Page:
Los Angeles—Less than a week after the presidential election, a fired-up crowd of climate activists cheered Bill McKibben and the “Do the Math” roadshow at their UCLA stop. “Do the Math” is on a three-week caravan traveling by biodiesel-powered bus, with a stop in Washington, DC, to challenge the president to take quick action on the environment.
The twenty-one-city tour promises to be a model for progressives committed to aggressively pushing Obama and Congress even before Obama’s second term formally begins in January.
One hundred chanting, marching students attended the UCLA event from the Claremont Colleges, fifty miles away, to announce their campaign to seek a campus divestment from the “rogue” fossil fuel industry. Already this week Seattle’s mayor instructed his finance team to investigate how to divest city funds, and Maine’s Unity College announced its plan to divest.
350.org, the sponsoring organization for “Do the Math,” is calling on colleges, religious institutions and public pension funds to make no new investments in fossil fuels, “wind down” current investments in five years. Divestment would lead fossil fuel providers to begin to curtail lobbying activities in Washington, DC, and prepare to transition to a future as “energy companies.” The strategy is partly modeled on the global campaign of divestment from South Africa, although the analogy is incomplete. South Africans were carrying out a liberation war that could not be defeated, with powerful African-American and clergy constituencies in America. Legislators like Maxine Waters and Willie Brown carried divestment bills for seven years before being signed in California, tipping the balance against apartheid. Despite its efforts, 350 is not inclusive of black or Latino constituencies although is message is one of environmental justice. The UCLA event was overwhelmingly white on a campus where a majority of undergraduates are non-white.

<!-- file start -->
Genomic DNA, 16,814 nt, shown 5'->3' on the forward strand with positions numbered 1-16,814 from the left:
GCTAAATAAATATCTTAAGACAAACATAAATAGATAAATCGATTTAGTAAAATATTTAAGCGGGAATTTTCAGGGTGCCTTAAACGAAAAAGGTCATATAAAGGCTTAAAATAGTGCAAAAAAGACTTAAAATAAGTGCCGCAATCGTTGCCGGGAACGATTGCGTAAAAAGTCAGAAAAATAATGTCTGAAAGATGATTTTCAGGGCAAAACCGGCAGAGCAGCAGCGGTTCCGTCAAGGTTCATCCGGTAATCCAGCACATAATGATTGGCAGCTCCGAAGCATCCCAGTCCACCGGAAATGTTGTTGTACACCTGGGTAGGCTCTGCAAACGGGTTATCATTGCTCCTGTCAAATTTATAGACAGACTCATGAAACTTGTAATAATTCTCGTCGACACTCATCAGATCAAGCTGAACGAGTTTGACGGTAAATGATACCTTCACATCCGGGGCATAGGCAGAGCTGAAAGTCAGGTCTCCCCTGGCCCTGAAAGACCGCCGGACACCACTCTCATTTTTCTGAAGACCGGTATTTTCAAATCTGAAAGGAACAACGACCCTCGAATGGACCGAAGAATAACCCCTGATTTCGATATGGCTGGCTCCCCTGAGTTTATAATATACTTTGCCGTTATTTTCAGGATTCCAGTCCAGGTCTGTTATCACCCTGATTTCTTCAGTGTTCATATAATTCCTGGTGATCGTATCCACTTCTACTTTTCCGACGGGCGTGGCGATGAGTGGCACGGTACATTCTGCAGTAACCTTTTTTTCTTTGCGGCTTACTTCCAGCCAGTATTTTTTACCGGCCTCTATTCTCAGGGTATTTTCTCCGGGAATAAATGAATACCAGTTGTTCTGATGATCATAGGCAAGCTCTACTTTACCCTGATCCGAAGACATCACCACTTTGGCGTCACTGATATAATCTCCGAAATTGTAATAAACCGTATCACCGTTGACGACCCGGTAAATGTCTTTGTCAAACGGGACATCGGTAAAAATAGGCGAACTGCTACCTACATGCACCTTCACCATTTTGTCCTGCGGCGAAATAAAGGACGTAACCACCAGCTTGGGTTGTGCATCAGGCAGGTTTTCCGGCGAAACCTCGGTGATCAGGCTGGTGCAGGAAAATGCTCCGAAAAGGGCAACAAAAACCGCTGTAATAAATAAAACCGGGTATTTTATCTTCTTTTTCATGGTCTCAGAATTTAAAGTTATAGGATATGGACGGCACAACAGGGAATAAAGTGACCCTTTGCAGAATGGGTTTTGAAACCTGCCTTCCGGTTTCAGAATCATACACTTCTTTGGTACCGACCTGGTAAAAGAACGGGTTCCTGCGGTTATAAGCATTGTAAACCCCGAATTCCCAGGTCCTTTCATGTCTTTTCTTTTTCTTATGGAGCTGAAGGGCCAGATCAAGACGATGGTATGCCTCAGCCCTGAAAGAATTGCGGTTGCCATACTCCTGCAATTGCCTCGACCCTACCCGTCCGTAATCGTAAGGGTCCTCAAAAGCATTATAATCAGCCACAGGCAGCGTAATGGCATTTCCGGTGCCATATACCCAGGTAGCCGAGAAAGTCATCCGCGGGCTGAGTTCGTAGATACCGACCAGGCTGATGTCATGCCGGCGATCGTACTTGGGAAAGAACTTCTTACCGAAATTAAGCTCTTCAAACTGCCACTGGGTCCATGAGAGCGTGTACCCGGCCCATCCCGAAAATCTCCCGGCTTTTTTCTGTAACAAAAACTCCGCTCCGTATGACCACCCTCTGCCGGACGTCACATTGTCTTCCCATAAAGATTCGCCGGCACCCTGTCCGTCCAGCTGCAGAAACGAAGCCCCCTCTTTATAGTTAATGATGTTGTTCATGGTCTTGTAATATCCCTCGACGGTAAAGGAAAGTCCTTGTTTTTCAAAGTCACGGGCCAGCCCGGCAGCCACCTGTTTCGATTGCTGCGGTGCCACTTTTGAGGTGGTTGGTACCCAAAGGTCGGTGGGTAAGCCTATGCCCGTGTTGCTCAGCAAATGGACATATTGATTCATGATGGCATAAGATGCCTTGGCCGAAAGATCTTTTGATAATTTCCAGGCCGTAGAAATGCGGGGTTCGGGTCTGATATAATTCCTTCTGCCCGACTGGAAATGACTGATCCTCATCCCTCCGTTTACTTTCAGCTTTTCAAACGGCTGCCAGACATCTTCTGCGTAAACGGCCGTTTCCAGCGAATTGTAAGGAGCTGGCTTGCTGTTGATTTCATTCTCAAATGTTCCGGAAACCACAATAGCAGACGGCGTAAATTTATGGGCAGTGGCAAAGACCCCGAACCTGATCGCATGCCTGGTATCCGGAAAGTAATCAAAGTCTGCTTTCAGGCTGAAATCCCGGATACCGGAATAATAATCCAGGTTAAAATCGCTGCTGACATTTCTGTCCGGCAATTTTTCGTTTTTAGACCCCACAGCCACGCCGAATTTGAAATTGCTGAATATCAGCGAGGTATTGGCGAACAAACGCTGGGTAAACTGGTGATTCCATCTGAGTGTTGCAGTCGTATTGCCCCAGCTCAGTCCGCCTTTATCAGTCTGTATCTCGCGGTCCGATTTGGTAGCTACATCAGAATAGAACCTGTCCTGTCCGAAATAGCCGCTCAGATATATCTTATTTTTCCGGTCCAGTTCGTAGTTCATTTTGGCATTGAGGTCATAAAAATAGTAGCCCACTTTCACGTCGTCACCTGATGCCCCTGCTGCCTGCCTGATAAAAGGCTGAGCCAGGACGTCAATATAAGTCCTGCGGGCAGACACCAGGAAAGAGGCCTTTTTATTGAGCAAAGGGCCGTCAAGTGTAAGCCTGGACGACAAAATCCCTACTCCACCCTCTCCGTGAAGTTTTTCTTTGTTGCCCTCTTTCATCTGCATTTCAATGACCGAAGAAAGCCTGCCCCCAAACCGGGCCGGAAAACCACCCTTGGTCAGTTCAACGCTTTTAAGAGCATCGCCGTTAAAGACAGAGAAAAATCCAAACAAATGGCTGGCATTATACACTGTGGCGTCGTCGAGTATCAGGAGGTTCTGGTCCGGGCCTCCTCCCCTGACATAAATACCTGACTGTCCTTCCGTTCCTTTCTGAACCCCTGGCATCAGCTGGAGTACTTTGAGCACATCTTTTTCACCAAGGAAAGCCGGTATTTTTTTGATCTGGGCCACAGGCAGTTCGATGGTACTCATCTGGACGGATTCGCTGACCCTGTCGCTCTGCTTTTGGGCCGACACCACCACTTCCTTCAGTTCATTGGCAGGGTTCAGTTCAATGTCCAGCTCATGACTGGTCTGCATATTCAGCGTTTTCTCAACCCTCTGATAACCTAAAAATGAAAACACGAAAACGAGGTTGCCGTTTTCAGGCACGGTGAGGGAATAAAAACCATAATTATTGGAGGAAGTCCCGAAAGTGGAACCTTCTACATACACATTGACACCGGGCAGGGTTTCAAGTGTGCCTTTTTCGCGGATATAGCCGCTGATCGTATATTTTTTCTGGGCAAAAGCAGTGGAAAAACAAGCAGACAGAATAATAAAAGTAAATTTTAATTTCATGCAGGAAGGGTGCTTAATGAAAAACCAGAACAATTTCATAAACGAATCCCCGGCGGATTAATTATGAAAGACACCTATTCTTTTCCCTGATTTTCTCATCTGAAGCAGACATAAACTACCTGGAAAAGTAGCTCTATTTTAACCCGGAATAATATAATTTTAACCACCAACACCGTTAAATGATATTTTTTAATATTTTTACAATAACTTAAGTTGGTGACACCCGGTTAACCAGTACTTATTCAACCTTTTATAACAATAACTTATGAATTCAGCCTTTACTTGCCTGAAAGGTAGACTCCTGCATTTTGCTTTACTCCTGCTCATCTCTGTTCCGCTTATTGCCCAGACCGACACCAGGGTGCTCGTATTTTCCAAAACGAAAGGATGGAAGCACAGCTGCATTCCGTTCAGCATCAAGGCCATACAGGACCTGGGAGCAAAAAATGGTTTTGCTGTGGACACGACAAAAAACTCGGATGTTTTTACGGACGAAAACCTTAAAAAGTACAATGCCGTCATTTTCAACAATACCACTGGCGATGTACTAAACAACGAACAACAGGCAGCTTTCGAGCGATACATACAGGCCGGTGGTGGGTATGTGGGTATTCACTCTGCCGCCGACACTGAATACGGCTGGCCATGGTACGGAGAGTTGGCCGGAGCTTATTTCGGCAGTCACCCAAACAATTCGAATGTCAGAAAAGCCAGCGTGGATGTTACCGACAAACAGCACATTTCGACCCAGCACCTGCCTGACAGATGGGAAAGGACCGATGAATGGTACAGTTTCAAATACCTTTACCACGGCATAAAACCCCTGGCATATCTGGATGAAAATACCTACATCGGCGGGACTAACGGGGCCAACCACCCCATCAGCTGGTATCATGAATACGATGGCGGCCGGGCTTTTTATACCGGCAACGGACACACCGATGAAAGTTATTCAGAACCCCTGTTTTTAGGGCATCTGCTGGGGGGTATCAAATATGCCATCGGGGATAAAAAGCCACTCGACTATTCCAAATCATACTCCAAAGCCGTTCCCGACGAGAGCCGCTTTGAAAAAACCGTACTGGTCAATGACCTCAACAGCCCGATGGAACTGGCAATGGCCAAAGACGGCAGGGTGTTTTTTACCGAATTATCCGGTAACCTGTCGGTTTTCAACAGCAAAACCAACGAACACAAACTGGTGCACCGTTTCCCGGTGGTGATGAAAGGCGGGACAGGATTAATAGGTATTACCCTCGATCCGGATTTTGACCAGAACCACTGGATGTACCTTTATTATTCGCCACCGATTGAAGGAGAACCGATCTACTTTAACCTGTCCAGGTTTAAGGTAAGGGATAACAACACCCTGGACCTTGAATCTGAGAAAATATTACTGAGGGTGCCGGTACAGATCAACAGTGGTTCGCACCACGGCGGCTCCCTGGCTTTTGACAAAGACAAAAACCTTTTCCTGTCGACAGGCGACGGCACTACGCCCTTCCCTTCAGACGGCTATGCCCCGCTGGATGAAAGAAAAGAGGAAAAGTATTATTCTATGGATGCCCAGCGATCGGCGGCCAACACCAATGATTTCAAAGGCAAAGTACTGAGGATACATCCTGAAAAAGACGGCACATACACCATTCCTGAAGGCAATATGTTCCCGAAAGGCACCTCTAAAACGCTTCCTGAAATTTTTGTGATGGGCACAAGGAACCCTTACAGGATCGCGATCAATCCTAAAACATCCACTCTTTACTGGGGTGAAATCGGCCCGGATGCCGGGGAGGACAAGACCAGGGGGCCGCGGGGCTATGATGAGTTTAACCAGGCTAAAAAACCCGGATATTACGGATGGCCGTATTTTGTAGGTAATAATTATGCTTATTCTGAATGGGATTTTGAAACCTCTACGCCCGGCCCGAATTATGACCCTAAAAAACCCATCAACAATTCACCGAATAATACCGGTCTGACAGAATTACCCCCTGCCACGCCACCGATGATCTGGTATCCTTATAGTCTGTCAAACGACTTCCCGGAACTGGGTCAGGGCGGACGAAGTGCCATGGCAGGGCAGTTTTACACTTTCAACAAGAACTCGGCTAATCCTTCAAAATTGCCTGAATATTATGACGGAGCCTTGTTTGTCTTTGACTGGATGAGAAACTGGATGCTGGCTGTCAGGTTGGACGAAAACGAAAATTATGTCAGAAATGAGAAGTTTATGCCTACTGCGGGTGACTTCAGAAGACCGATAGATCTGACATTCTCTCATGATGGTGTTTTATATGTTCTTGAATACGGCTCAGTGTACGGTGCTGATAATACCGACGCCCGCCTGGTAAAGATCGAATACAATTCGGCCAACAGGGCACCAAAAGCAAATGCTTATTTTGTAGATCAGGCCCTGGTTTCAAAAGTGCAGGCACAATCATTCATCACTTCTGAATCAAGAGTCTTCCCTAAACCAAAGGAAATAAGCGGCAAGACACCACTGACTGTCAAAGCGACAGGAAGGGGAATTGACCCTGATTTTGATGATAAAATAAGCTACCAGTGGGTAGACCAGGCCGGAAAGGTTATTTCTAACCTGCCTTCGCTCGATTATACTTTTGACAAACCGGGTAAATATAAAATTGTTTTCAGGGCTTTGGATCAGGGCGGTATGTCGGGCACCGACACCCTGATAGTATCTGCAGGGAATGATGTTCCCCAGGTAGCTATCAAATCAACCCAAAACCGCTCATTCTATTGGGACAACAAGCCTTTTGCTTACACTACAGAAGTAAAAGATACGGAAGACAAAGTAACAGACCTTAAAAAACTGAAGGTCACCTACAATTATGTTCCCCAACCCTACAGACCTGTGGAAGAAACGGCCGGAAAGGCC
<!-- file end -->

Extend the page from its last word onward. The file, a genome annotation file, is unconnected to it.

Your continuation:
How to explain 350’s scale? Just as a pointless war can spark a massive peace movement, the corporate-governmental attack on the sources of life itself causes an instinctive human response on behalf of the earth. The scale and energy of this movement goes far beyond the considerable organizational power of the well-funded and well-staffed national environmental groups. It rests on the collective legacy of many previous upsurges going back as far the millions who gathered at the first Earth Day, the vast anti-nuclear power movement and the Nuclear Freeze effort. It has something to do with the 51-year-old McKibben’s flexible, improvisational, gentle and grounded style of leadership. A longtime resident of Vermont, a graduate of Harvard and a lyrical nature writer, his personal authenticity contains echoes of Henry David Thoreau. He seems to know that he is a prophetic instrument of an emerging force much greater than himself.